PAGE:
Tag Archives: life

CLASSIC FILM REVIEW: BLIND CHANCE/PRZYPADEK (1987)

CLASSIC FILM REVIEW: BLIND CHANCE/PRZYPADEK (1987)

Directed by: Krzysztof Kieślowski

Produced by: Jacek Szelígowski

Written by: Krzysztof Kieślowski

Cast: Bogusław Linda, Tadeusz Łomnicki, Zbigniew Zapasiewicz, Boguslawa Pawelec, Marzena Trybała, Monika Gozdzik, etc.

Music by: Wojciech Kilar

Cinematography: Krzysztof Pakulski

Edited by: Elżbieta Kurkowska

**MAY CONTAIN SPOILERS**



The English translation, according to Google, of the original title of Kieslowski’s classic film, PRZYPADEK, is CASE. Clearly this was considered too simpler a name to give to such a complex film, thus it become known as the more evocative, BLIND CHANCE (1987), when distributed to Western audiences. The title CASE is quite appropriate as the lead character is a case subject in a trio of varying narratives. The brilliant screenplay splits the lead protagonist’s fate into three potentialities and shows how random chance can shape people’s lives. If you think this idea sounds familiar then the films SLIDING DOORS (1998) and RUN LOLA, RUN! (1998), used the same concept in the romance and crime genres, respectively.

Set against the background of Communist Poland, the narratives follow Witek, a medical student at a crossroads in his life. His father dies and he questions whether he wants to be a Doctor. He takes a break from studies and gets a train to Warsaw to explore future possibilities. Kieślowski dramatizes Witek’s journey as a series of three strands, where fate can be decided by chance as well as choice. The splitting point of the story is Witek rushing to catch his train. In the different scenarios he is shown to board the train and not get on the locomotive. Structurally the film is fascinating as the three different episodes explore Witek’s life from a political, spiritual and personal perspective. Popular Polish actor, Bogusław Linda, brings great empathy and humanity to the characterisation of Witek. Each of the strands finds him in difficult situations politically, romantically and philosophically. However, he is a very sympathetic character, who I very much wanted to succeed, because he always tries to make honest and righteous choices.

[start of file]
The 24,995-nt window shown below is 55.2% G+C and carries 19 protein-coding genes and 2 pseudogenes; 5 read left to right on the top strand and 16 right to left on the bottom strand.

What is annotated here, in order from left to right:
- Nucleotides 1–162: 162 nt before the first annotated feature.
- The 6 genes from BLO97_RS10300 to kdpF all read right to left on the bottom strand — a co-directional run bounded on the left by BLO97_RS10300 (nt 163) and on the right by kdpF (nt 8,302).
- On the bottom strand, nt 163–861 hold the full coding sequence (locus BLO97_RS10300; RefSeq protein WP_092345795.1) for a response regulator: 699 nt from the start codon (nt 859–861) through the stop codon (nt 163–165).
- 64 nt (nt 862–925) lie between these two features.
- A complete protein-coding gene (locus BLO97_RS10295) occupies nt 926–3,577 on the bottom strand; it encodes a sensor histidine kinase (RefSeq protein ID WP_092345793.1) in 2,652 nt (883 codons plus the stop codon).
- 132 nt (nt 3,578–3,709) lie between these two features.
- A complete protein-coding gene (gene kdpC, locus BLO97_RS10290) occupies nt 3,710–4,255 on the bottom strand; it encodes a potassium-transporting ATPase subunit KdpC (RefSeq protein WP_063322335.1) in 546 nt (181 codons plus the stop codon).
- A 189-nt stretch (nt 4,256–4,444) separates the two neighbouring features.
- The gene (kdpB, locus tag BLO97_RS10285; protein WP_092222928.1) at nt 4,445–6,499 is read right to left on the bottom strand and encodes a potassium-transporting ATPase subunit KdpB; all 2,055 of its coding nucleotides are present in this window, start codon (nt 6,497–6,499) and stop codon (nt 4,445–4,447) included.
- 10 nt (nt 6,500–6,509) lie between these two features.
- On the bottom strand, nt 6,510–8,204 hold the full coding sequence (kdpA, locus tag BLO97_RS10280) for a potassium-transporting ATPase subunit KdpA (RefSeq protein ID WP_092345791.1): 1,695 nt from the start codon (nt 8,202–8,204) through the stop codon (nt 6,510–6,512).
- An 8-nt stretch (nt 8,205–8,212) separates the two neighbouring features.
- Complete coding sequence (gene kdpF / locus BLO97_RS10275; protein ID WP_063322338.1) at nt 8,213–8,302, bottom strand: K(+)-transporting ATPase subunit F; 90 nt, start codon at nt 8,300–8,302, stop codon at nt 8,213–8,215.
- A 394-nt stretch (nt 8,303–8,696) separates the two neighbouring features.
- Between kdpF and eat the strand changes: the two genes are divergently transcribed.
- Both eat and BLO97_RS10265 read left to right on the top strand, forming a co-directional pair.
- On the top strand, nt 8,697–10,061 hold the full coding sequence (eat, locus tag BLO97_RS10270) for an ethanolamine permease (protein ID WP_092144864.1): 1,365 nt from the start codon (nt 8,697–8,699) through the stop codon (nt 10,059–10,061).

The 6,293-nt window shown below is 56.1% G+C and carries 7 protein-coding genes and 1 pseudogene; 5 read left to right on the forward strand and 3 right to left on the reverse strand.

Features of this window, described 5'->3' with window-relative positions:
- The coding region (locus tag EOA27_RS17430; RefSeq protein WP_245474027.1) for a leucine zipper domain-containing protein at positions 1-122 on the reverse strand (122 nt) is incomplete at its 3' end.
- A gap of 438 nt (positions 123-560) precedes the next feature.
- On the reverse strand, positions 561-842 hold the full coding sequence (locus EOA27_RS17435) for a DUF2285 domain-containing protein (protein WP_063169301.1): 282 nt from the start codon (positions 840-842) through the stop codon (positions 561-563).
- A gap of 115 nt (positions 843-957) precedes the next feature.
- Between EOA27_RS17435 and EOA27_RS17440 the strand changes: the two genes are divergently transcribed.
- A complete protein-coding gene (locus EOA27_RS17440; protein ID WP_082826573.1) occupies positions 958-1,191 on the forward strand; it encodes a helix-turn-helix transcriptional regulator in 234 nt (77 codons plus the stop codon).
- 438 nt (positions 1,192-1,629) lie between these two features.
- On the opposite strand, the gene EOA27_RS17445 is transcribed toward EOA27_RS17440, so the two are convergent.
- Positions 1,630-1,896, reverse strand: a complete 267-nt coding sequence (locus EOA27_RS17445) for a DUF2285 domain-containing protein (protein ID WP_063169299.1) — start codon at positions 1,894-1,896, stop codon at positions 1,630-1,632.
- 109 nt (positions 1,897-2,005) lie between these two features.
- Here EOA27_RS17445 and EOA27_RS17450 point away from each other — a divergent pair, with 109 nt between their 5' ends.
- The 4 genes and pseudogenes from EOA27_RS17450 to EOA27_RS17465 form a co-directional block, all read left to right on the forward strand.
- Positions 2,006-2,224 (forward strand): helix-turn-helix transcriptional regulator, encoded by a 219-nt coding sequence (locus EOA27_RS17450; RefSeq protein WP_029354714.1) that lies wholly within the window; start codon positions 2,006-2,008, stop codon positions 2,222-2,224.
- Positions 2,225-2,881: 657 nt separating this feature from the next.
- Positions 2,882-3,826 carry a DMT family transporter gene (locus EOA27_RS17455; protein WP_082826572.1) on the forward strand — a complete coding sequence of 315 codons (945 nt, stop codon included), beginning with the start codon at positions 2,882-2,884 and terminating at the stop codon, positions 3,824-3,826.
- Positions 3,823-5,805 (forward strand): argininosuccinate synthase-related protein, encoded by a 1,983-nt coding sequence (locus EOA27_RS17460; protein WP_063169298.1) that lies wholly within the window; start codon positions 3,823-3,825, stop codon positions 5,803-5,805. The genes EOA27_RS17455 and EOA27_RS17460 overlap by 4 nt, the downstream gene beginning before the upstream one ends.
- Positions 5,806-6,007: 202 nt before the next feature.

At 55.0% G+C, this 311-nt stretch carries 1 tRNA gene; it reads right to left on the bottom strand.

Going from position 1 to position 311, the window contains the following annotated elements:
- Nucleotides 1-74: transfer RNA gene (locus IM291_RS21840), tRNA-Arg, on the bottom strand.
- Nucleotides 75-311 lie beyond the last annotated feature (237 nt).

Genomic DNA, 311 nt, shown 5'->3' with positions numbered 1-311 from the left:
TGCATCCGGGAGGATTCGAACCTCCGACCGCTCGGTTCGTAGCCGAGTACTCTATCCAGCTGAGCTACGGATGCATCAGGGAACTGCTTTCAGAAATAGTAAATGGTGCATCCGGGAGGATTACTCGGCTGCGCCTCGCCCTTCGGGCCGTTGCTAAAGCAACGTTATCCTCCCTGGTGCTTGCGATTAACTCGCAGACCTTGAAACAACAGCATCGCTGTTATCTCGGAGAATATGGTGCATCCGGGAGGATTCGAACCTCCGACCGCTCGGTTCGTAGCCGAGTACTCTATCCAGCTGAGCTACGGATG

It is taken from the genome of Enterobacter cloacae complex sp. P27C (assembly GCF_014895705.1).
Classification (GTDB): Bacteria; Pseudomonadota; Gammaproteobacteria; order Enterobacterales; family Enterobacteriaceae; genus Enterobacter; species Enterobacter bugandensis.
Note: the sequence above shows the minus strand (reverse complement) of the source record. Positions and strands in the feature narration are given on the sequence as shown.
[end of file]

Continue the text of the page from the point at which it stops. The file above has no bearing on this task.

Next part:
If you find yourself absorbed by compelling human dramas that make you think, then you will definitely enjoy, BLIND CHANCE (1987). Kieslowski is a truly masterful filmmaker who creates complex ideas and emotions, but delivers them in a digestible fashion. Kieslowski is not overly intellectual or pretentious, even when positing deep existential questions. Are we tied to fate or do we have some element of control over our lives? Does pure chance rule our world and should we fight against our fate? As such, the film is both fascinating analysis and absorbing drama, because Witek is such a believable character. He desires a career, friends, love and belonging. Moreover, Kieslowski uses Witek as a case study to critique both politics and religion, at the same time opining the importance of loyalty, love and family.